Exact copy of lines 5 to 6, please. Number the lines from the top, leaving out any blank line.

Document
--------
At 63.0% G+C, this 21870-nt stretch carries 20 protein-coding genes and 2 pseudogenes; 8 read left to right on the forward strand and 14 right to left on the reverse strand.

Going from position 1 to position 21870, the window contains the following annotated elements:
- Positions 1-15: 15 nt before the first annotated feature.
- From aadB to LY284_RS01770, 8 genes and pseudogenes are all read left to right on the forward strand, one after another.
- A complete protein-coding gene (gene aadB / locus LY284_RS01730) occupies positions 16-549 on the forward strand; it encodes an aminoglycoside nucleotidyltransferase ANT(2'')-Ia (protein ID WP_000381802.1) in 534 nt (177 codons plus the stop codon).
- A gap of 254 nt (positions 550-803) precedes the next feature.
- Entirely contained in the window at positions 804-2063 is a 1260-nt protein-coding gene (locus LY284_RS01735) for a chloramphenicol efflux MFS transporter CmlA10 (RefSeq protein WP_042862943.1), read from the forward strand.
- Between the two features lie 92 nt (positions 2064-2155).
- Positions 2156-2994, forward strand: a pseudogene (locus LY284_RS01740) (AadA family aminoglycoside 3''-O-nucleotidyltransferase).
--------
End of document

- A complete protein-coding gene (gene aadB / locus LY284_RS01730) occupies positions 16-549 on the forward strand; it encodes an aminoglycoside nucleotidyltransferase ANT(2'')-Ia (protein ID WP_000381802.1) in 534 nt (177 codons plus the stop codon).
- A gap of 254 nt (positions 550-803) precedes the next feature.